By Brenda Miller, Columnist
Everyone has secrets and usually more than one. Some are just secrets to a few people but are open knowledge to most friends or even acquaintances. Others aren’t known beyond the realm of our own mind.
Residence Hall Association’s Post Secret event for Inclusion Week gives residents the option of writing an anonymous message to be publicly posted and shared. The idea is simple. People write down their secrets, lighthearted or serious, on a postcard which will then be displayed with those from other students.
There are many forums, online or otherwise, that are based on the same concept. Post a one to two sentence confession to get it off your chest or a secret to share with complete strangers.
Many people are willing to confide their deepest secrets with people they don’t know. The stipulation, of course, is that they do so anonymously.
Anonymity can be a powerful tool. Many of us have heard Oscar Wilde’s quote, “Man is least himself when he talks in his own person. Give him a mask and he will tell you the truth.”
When there is no fear of consequences, we are free to speak as we wish. And what we have to say can carry a lot more weight when it is a naked idea, not attached to a face.
When thoughts are anonymously expressed, there is no source identity to distract attention from the core idea. An unknown speaker adds no pre-formed bias. If some political figure you strongly oppose makes a good point, you are less likely to acknowledge its validity simply because you don’t like the person who is saying it.
Ordinarily, context is helpful when assessing credibility. But when good ideas are rejected purely because of their source, anonymity is a suitable resource.
Depersonalization from the statement also frees the speaker from fear of consequences, and this freedom is what gives anonymity most of its power. Although a lack of consequences for written words may seem dangerous, it usually leads to the truth.
Fear of consequences is what keeps people from saying things that are important to them or even lying to avoid saying something disagreeable. The consequences may be significant, like getting fired or even threatened, or more trivial, like your friends being annoyed at you.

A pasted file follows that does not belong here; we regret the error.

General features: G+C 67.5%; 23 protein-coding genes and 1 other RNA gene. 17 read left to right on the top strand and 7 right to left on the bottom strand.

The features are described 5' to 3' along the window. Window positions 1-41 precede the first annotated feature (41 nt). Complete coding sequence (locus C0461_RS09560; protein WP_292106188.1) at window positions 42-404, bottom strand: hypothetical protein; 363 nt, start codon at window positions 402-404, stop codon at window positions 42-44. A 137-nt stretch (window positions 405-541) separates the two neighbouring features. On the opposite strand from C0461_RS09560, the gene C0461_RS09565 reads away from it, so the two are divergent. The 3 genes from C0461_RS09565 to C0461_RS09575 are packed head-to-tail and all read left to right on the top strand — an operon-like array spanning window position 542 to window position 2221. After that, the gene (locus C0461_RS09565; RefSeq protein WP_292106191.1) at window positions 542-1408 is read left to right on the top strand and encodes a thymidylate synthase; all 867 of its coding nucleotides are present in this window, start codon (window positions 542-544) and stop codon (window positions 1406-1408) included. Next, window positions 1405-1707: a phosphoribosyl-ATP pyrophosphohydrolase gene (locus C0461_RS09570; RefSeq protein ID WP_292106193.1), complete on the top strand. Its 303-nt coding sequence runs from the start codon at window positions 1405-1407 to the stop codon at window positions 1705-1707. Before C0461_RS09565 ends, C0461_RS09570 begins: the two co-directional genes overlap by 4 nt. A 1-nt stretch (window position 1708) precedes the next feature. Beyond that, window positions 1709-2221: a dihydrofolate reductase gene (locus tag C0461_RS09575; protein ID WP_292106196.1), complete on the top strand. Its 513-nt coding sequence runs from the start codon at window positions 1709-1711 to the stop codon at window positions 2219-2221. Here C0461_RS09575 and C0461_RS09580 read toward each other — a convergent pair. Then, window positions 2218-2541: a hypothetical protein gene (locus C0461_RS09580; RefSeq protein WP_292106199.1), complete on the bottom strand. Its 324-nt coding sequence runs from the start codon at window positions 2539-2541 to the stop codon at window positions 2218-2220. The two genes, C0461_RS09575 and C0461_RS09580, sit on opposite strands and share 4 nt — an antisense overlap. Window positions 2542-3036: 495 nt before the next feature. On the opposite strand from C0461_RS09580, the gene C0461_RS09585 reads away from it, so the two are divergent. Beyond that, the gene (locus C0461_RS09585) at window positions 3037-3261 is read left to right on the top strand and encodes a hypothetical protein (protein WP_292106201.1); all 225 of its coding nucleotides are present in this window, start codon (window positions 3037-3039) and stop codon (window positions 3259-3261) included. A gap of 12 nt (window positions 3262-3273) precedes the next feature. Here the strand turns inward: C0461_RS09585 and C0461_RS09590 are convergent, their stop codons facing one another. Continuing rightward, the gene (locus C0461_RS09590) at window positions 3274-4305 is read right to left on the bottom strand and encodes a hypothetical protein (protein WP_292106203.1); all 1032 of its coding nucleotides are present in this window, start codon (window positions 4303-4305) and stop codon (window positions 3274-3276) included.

Even when the consequences are trivial, most people tend to avoid unnecessary conflict. It is generally better to tell the truth rather than lie when asked a direct question, even if it is not desirable.
But when it comes to initiating an idea, anonymity can be wonderful. If there is a lot of backlash for an inflammatory opinion, the tendency would be to quickly drop it, if it is even brought up at all.
Without having to worry about the burden of the backlash, an otherwise unspoken idea can make itself known. The faceless speaker can then hear the valid counterarguments while ignoring the unfounded abuse.
Anonymous messages are especially beneficial to those who have some confession to make. How do you tell your parents that you don’t have the same strongly held beliefs that they do? How do you admit that you made a mistake in breaking up with an ex who has already moved on? How do you admit fault to the people who so strongly believe in you?
While it can be a huge release to simply admit what you are thinking, it isn’t easy. And too often it can cause more harm than good.
But making an anonymous confession can relieve the stress of holding that secret and can even be a step toward speaking up about it in person.
The anonymous Post Secret isn’t for everyone – not everyone has a secret message they want to share with the world. But for those that do, the project provides an alternative mode for students to express their serious, amusing or contemplative thoughts in the absence of fear and judgment.